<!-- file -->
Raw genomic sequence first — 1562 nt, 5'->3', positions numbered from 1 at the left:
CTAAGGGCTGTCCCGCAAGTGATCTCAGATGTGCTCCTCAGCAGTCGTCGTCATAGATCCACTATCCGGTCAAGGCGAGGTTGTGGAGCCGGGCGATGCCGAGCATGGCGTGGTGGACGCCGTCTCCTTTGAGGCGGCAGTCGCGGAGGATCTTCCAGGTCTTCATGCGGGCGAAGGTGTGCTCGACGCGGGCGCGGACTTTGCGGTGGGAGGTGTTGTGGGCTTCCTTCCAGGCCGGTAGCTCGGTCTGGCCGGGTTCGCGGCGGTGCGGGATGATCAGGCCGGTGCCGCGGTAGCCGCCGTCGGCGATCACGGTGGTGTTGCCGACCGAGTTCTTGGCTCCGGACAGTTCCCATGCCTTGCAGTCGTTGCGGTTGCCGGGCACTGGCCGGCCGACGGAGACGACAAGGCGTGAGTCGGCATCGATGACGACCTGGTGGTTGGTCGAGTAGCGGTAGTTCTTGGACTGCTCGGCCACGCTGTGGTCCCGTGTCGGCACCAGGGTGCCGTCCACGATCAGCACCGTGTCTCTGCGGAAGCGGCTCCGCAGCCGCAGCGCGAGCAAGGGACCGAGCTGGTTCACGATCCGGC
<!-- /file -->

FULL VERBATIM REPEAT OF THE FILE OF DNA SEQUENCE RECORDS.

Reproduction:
Raw genomic sequence first — 1562 nt, 5'->3', positions numbered from 1 at the left:
CTAAGGGCTGTCCCGCAAGTGATCTCAGATGTGCTCCTCAGCAGTCGTCGTCATAGATCCACTATCCGGTCAAGGCGAGGTTGTGGAGCCGGGCGATGCCGAGCATGGCGTGGTGGACGCCGTCTCCTTTGAGGCGGCAGTCGCGGAGGATCTTCCAGGTCTTCATGCGGGCGAAGGTGTGCTCGACGCGGGCGCGGACTTTGCGGTGGGAGGTGTTGTGGGCTTCCTTCCAGGCCGGTAGCTCGGTCTGGCCGGGTTCGCGGCGGTGCGGGATGATCAGGCCGGTGCCGCGGTAGCCGCCGTCGGCGATCACGGTGGTGTTGCCGACCGAGTTCTTGGCTCCGGACAGTTCCCATGCCTTGCAGTCGTTGCGGTTGCCGGGCACTGGCCGGCCGACGGAGACGACAAGGCGTGAGTCGGCATCGATGACGACCTGGTGGTTGGTCGAGTAGCGGTAGTTCTTGGACTGCTCGGCCACGCTGTGGTCCCGTGTCGGCACCAGGGTGCCGTCCACGATCAGCACCGTGTCTCTGCGGAAGCGGCTCCGCAGCCGCAGCGCGAGCAAGGGACCGAGCTGGTTCACGATCCGGC